Friday, March 29, 2013

Not Blogging is Often a Good Sign


In the past, whenever I don't have anything to blog about, I get a sense of panic. "Surely it's a sign of a creative block," I'd think. The panic would soon affect my writing. Soon it would be accompanied by a sense of guilt, and thus begins a downward spiral.

I had a revelation today that explained why I've been blogging less and that, contrary to my previous belief, it might actually be a good thing.

It all goes back to my purpose for starting this blog. I'm the kind of person who wants to share everything I know with everyone. If I discover a great movie, website, or restaurant, my friends will surely hear about it multiple times. My blog is more or less to indulge that tendency; whenever I learn anything new about writing, I create an article so I can share that knowledge with my readers. It gets that itch to share out of my system.

I've noticed that whenever I go through a large change in my life, I don't blog as much. It's not surprising that the least I've ever blogged has been during my transition from a full-time employee at a bank to a write-at-home mother. This isn't because I'm busy or distracted.

It's because I'm learning. 

Any new experience will bring with it new lessons, and I can't share with readers the things I learned until I finish learning them.

This time in my life has been a whirlwind of learning. I'm still trying to figure out the best way to be productive while working from home. I'm querying Sacred Fire, which has been a pattern of trial and error mixed with a lot of waiting. I'm working on a rough draft, which has been a nightmare and caused a writer's block that I'm just now getting out of. And to top it off, I'm pregnant for the first time.

I have tons of ideas for articles that I'm just not ready to post yet. For instance, when you have an idea to add to your book that you know isn't good, should you pursue it anyway? How do you handle the disappointment when your book takes longer to get published than you planned? Should you force yourself to write when you don't feel like it? How do you juggle writing and parenting?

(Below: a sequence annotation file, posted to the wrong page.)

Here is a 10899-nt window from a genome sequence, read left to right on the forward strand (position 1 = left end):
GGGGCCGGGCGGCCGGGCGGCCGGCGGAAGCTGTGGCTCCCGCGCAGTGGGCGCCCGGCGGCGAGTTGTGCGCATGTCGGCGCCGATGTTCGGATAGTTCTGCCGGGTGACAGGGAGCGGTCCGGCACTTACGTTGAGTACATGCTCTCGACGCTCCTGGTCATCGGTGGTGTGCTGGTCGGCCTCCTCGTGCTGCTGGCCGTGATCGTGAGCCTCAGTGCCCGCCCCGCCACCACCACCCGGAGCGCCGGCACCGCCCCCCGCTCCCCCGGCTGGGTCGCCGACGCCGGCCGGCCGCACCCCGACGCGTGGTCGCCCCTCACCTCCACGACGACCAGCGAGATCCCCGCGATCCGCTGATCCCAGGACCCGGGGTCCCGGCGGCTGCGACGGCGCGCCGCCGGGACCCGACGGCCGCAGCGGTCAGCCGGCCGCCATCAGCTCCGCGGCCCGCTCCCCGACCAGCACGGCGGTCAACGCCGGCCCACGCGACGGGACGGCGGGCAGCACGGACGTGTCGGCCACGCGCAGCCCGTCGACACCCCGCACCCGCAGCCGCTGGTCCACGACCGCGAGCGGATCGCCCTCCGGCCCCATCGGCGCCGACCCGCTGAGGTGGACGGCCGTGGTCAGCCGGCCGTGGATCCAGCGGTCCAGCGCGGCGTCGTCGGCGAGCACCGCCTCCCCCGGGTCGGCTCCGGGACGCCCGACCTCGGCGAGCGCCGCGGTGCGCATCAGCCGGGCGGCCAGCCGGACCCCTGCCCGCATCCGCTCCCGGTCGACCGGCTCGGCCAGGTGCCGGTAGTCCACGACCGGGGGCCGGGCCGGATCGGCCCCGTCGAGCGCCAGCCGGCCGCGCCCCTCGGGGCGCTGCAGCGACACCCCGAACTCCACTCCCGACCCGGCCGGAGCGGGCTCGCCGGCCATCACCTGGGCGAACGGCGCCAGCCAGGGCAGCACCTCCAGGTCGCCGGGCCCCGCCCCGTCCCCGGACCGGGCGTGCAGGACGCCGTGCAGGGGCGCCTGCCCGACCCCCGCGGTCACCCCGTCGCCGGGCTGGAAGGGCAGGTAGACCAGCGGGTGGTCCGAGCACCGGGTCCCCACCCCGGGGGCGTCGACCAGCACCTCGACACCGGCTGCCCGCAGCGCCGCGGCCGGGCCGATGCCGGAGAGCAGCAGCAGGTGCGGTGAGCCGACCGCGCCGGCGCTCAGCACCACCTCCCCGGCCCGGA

If I were to continue posting every day, my articles would read like this: "I'm still working on my rough draft. I'm still querying. I'm still pregnant." It would sound like I'm stuck in a miserable limbo, when really, I'm going through an important time in my life.

Someday soon you'll see articles about how I found my amazing agent, how I broke through and finished the best book I've written so far, how I handle writing at home with the new baby. Until then I'm still learning, and that's a good thing.

Still, perhaps I should push myself to post more often than I do. It would be good to see what happens when I get out of my comfort zone and get past my boundaries. (That would be another good blog article topic... once I've tried it and I'm ready to write about it.)

Tuesday, March 26, 2013

A Query Does More than Pull You In


Absolute Write Water Cooler is a fantastic forum for writers, especially if you want to get your query critiqued. I go there often to give and get advice about writing queries.

There's one piece of advice I give so much that I'm about ready to shout if from the roof tops so everyone can hear.